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Updates found with 'coaching'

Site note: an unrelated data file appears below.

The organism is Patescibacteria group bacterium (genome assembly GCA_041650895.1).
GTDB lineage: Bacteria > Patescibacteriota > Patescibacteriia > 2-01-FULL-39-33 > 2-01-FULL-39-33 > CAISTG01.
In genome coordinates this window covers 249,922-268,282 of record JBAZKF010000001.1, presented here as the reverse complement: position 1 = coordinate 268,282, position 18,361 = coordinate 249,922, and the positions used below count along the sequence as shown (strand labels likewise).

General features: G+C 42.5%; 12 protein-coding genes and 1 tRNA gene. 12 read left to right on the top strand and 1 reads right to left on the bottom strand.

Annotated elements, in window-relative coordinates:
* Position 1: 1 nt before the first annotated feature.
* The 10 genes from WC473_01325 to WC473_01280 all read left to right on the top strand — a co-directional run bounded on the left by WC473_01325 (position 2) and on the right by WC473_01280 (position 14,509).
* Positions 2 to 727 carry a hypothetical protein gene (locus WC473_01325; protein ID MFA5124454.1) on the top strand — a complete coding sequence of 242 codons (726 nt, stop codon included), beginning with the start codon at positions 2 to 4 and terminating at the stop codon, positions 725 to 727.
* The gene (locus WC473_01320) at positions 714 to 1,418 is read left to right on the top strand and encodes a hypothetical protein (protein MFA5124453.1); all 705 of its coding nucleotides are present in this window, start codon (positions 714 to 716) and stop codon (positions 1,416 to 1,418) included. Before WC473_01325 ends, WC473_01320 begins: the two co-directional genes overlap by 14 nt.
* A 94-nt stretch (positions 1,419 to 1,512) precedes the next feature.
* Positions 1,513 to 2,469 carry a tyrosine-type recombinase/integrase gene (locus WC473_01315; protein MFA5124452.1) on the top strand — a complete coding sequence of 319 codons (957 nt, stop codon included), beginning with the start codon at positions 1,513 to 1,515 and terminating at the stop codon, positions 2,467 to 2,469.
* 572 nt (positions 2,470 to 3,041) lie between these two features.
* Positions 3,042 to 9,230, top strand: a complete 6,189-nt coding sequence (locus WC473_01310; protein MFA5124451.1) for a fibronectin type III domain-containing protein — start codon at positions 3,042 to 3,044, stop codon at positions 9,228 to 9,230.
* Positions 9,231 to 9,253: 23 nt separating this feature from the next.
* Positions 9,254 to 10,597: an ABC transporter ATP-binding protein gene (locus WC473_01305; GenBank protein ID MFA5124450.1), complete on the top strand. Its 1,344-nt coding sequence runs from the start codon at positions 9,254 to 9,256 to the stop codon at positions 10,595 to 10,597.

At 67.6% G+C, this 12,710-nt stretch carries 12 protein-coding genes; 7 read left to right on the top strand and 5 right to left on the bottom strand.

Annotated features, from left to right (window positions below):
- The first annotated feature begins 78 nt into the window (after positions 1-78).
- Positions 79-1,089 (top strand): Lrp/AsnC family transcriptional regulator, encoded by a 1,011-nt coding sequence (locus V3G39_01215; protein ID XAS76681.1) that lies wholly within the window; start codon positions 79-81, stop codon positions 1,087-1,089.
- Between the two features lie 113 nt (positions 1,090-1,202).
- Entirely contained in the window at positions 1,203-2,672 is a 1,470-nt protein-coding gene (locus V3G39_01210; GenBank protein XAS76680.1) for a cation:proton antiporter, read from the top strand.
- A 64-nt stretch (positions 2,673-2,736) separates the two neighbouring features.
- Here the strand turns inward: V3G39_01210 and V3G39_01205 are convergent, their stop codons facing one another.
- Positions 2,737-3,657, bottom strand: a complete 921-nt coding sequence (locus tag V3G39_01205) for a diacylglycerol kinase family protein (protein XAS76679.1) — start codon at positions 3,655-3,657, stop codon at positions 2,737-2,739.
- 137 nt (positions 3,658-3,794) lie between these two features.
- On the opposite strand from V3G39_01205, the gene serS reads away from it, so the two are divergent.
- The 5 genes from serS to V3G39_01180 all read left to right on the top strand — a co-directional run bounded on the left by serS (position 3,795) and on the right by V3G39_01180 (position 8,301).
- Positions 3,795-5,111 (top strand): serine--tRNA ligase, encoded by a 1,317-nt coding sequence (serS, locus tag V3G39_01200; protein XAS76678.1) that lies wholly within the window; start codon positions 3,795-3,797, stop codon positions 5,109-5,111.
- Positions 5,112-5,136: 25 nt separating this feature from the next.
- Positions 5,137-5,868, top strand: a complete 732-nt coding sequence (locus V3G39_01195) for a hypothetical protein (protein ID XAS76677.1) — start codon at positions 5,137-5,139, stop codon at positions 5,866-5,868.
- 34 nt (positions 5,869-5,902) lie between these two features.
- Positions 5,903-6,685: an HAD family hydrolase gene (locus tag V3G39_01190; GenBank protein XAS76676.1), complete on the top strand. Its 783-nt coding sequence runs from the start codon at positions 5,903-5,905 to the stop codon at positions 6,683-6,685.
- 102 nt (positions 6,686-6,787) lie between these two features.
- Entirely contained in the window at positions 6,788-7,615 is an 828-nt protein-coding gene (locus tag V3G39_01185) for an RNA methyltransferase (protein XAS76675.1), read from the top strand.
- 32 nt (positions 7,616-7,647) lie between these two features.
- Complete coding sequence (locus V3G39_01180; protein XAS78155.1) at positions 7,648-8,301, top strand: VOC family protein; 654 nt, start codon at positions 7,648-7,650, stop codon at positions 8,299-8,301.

Know your legend: Sanjay Chakravarty, the man who has given India some of its finest shooting stars.In his 40-year coaching career, the Dronacharya awardee, has helped guide champion shooters like Anjali Bhagwat and Gagan Narang among others.Shooting coach Sanjay Chakravarty continues to mutter something under his breath everytime a young rifle shooter at the Veer Sawarkar shooting range in Mumbai takes a shot and then tries to analyse his effort by looking at the target card.“You have to study your own position and not the shot to become a better shooter, ” he tells this correspondent. “The target doesn’t move, its your body that moves, ” the 76-year-old exclaims.The youngster probably wasn’t aware that he was training in the presence of a former India international, who is credited with producing some of India’s finest marksmen.Chakravarty is wondering whether to walk up and talk to the youngster.In a coaching career that has spanned over 40 years, Chakravarty has molded careers of many such youngsters and made them into champion shooters.Anjali Bhagwat, Deepali Deshpande, Anuja Tere (now Jung) and then Suma Shirur and London Olympics bronze medallist Gagan Narang are just a few who have trained under Chakravarty.Born in Uttar Pradesh, Chakravarty began his shooting career only after joining the Indian Navy. Though he represented India in quite a few international events, coaching proved to be his true calling.He doesn’t quite remember the number of players he has worked with in these years. “I never had an academy set up, it was not easy to keep a tab on the number of shooters who trained under me, ” he reasons.There are some number, though, which cannot be forgotten. Between them, his wards have so far won over 100 international medals, including a dozen podium finishes at the Commonwealth Games and a number of them at the World Cup.Building foundation for shootingSpeaking recently at a gathering of national-level shooters, Bhagwat recalled how tips from a senior shooter during a shooting camp kick-started her journey to becoming one of India’s premier shooters.“We had gone to the Worli shooting range as part of our NCC shooting course, ” Bhagwat said. “We were really really struggling when one senior shooter walked up to us to give tips and that is how it all started, ” she added.That senior shooter was Chakravarty, who was then part of the Services team.As a senior shooter, Chakravarty was also helping the team members at the range when he saw a group of young girls practicing and felt they had the spark to become good shooters.“I played for India but I always wanted to take up coaching, ” says Chakravarty.“After working with Anjali, Deepa and others felt like they had the spark to do something special, ” he explained.The technical know-how about the sport wasn’t as advanced in India as it is today. Chakravarty was first few who helped bring in professionalism and built the foundation of success for the youngsters on hard work and self-realisation of their strengths and weaknesses.“It was a very important role he played in our lives because we started in those days when everything was so unprofessional, ” recalls Bhagwat. “I didn’t know at the time that such a sport existed in the world and that it’s played at the international level.“We started from scratch. The knowledge which Sanjay sir also had was very limited. We actually grew together. That work was very important. And due to him, our basics are very strong, ” says Bhagwat, adding the coach was a very hard task master and that helped them stay focused.“We started and everywhere we had problems. We had problems in equipment, accessories, no ammunition, no ranges. We used to practice (for 50m events) by cutting our targets of that size and putting it on the 25 metres. In those conditions, we have started. But the only thing why we could survive was the push and a strong faith in our skill and capability and our calibre which Sanjay Sir gave us, ” she adds.Wry sense of humourApart from this, Chakravarty boasted of strong communication skills. His style of using sense of humour to drive home the point or motivate the players, stood out.Explaining the way he dealt with situations, Suma Shirur says, “Once we had gone for a Nationals. And it was an open-sight Nationals. I had to qualify for the nationals... I won the gold and I did fantastic. And then immediately I had to go for the nationals. So I went a high note and I was like ‘Wow, I’m in the nationals and I can do it.’“So I went to the match and my rifle broke. My cylinder started leaking. So I was shooting and the shots were dropping. I didn’t know what was happening. They tried to repair it, it didn’t work. But I just kind of hung on. I finished my match and I came out and I was so disappointed. It was a disaster. But I couldn’t see Sir anywhere. I’m like ‘Where’s Sir? Can’t find him anywhere.’“And then I went out, and I saw Sir sitting under a tree smoking. Sir is a chain smoker. He was sitting under the tree smoking, and I went there and I could’ve just started crying. But sir very calmly just told me ‘Thank God, this was not the Olympics.’ That one line just changed everything. That one line made me forget about what happened. That one line instilled that confidence in me despite the failure that I can do it. It’s the one line that defined my future and it was then on it was only the Olympics that was in my mind, ” said Shirur, who reached the 10m Air Rifle final in the 2004 Athens Olympics.The 76-year-old insists his focus as a coach was to let the players understand themselves and he felt that all technical adjustments had to be worked around that knowledge. “If you know your body properly, if you are say about 5 feet 2 inches in height, you should know what 5 feet 2 inches is properly. If you know, you can stop (control the movement of the body while shooting) it. And if you can stop it, you’re world number one. It’s very simple, ” says Chakravarty.That is precisely why even when he was part of the national squad, Chakravarty made it a point not to try and change the techniques of any players, who were not directly working with him as that would only confuse them.Gunning for gloryEven when he later joined the Gagan Narang’s Gun for Glory academy in Pune, it was with the motivation to work with younger shooters. He mostly concentrated on helping them understand the nitty-gritties and motivated them to go the extra yard.“He would normally call us to the room, chat with us, make us read motivational books after training and try to prepare us for next day’s sessions, ” says Shriyanka Sadangi, who represented India in many junior internationals while she was training in Pune.At 76, Chakravarty doesn’t travel much but makes it a point to come and sit at the Savarkar centre once a week to just watch youngsters shoot.“I did not marry. Shooting was everything for me, ” says Chakravarty. “It still feels good when I come and sit hear. Not many of these shooters know me but I am happy to come and watch, ” says the coach, who helped build Mumbai’s first 10 metre shooting range outside the Maharashtra Rifle Association facility at the Ruia college.His students held a special function to felicitate him when he turned 75 and then collectively nominated him for a Dronacharya Award which he received in August last year. While Chakravarty is happy to be conferred the honour, he insisted he never thought a lot about it.“Once you keep on working, I don’t think you see towards that. Because you are so busy with the players and even if you’re not coaching them, you know he can still become an international but I’m not coaching him. You see that also is a journey. So award - reward doesn’t come (to mind) because it doesn’t give me anything. Just a few rupees for smoking purposes, ” he adds.The award, however, has rekindled his interest in coaching and if anyone approaches him, he says he is once again ready to start from scratch and help produce another champion shooter.